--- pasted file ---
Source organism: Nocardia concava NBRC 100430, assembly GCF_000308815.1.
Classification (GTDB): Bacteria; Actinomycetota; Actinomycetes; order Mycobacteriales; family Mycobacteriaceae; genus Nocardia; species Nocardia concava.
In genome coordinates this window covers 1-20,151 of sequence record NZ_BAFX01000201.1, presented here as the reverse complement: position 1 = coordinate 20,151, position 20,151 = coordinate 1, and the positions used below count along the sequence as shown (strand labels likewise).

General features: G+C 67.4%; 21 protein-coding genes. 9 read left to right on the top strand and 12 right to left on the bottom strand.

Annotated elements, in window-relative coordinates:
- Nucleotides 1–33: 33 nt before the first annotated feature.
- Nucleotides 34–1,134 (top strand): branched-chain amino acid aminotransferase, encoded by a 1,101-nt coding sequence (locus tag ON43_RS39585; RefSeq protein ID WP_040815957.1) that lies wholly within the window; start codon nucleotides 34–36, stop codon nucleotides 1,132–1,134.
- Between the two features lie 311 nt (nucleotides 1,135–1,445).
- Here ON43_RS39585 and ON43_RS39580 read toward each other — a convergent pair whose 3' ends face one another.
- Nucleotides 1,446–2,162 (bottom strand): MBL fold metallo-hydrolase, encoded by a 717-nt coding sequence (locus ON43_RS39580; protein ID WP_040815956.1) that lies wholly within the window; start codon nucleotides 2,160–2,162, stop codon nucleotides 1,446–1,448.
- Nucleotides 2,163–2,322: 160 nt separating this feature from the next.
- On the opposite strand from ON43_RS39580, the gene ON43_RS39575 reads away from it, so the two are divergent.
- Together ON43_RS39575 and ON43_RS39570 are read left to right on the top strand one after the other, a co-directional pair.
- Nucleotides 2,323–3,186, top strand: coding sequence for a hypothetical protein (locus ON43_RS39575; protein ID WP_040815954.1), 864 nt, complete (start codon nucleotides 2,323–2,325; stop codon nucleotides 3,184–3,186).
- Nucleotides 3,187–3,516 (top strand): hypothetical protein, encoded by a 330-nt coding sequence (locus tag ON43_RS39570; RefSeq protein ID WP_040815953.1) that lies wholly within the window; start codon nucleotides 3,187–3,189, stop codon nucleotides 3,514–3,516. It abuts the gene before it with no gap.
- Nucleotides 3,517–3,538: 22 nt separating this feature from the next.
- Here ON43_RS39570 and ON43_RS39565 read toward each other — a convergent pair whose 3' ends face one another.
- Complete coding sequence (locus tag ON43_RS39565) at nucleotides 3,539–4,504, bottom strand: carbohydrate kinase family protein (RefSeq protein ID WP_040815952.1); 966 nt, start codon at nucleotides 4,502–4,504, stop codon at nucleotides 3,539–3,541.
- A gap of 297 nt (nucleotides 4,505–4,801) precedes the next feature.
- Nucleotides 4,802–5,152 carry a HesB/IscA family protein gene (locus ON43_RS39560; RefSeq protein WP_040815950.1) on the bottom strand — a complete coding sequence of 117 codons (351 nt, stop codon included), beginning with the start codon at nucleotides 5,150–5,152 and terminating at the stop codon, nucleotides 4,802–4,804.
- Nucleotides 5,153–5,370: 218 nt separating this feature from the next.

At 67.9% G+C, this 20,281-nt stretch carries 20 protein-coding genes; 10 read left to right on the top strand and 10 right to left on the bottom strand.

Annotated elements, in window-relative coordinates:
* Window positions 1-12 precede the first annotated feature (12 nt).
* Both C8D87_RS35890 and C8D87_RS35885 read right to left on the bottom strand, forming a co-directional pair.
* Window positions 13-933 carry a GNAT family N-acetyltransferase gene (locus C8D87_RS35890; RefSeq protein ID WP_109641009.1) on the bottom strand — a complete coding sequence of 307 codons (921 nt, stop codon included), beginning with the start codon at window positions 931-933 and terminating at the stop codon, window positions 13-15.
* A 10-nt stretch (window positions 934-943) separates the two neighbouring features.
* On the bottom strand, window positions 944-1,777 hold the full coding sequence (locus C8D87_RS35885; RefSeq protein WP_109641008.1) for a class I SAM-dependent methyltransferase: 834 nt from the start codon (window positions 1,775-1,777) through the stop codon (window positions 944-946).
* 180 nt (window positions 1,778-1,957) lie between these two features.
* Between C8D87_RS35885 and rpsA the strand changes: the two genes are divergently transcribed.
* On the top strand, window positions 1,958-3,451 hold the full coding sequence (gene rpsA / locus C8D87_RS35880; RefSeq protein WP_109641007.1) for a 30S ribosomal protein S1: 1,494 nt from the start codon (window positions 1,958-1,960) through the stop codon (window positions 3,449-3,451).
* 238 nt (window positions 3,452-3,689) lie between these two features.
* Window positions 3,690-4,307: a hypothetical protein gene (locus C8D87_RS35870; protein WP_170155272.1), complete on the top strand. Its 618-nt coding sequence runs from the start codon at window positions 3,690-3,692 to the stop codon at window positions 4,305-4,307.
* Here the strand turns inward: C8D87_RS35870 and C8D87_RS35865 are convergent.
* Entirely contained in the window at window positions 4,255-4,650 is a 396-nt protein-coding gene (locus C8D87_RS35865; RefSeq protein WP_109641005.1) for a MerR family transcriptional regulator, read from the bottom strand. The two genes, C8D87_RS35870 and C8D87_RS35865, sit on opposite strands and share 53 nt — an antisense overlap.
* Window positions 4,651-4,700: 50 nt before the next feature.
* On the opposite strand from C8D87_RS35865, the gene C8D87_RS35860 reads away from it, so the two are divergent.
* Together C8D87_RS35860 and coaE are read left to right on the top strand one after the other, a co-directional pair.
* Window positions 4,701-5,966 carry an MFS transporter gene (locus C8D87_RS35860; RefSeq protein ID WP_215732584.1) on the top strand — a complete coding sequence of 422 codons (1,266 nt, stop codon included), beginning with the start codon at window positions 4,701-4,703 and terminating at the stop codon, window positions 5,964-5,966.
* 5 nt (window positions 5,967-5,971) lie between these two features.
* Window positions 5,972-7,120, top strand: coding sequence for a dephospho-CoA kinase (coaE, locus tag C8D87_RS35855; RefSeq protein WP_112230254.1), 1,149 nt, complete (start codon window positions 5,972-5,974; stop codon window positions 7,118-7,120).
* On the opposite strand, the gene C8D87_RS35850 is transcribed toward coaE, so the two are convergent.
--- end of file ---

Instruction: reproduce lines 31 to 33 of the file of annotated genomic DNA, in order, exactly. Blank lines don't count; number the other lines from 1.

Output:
* On the top strand, window positions 1,958-3,451 hold the full coding sequence (gene rpsA / locus C8D87_RS35880; RefSeq protein WP_109641007.1) for a 30S ribosomal protein S1: 1,494 nt from the start codon (window positions 1,958-1,960) through the stop codon (window positions 3,449-3,451).
* 238 nt (window positions 3,452-3,689) lie between these two features.
* Window positions 3,690-4,307: a hypothetical protein gene (locus C8D87_RS35870; protein WP_170155272.1), complete on the top strand. Its 618-nt coding sequence runs from the start codon at window positions 3,690-3,692 to the stop codon at window positions 4,305-4,307.